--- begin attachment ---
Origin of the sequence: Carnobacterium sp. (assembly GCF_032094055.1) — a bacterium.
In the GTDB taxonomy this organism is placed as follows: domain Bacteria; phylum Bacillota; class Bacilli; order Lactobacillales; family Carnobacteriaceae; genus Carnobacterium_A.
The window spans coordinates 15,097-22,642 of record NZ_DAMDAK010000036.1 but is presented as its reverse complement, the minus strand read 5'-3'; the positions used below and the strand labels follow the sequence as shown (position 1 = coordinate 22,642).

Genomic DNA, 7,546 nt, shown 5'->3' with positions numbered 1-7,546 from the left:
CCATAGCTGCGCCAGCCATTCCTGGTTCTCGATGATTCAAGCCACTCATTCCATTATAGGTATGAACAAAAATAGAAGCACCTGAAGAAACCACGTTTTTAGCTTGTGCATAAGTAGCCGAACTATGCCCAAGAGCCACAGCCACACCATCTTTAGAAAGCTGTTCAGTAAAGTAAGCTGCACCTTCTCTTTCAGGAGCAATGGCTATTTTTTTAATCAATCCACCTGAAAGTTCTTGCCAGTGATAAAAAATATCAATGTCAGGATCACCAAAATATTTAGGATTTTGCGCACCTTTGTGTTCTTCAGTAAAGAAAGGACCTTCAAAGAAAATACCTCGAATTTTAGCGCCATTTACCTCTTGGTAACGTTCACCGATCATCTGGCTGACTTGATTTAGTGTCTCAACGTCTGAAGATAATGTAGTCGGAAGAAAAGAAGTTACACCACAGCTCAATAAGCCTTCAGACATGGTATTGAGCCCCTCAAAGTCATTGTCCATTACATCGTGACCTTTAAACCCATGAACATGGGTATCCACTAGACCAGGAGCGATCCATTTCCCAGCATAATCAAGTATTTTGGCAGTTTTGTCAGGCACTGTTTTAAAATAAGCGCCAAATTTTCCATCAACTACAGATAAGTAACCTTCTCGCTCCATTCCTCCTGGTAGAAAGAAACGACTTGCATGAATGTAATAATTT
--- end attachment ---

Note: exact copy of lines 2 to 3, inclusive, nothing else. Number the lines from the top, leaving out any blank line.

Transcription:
In the GTDB taxonomy this organism is placed as follows: domain Bacteria; phylum Bacillota; class Bacilli; order Lactobacillales; family Carnobacteriaceae; genus Carnobacterium_A.
The window spans coordinates 15,097-22,642 of record NZ_DAMDAK010000036.1 but is presented as its reverse complement, the minus strand read 5'-3'; the positions used below and the strand labels follow the sequence as shown (position 1 = coordinate 22,642).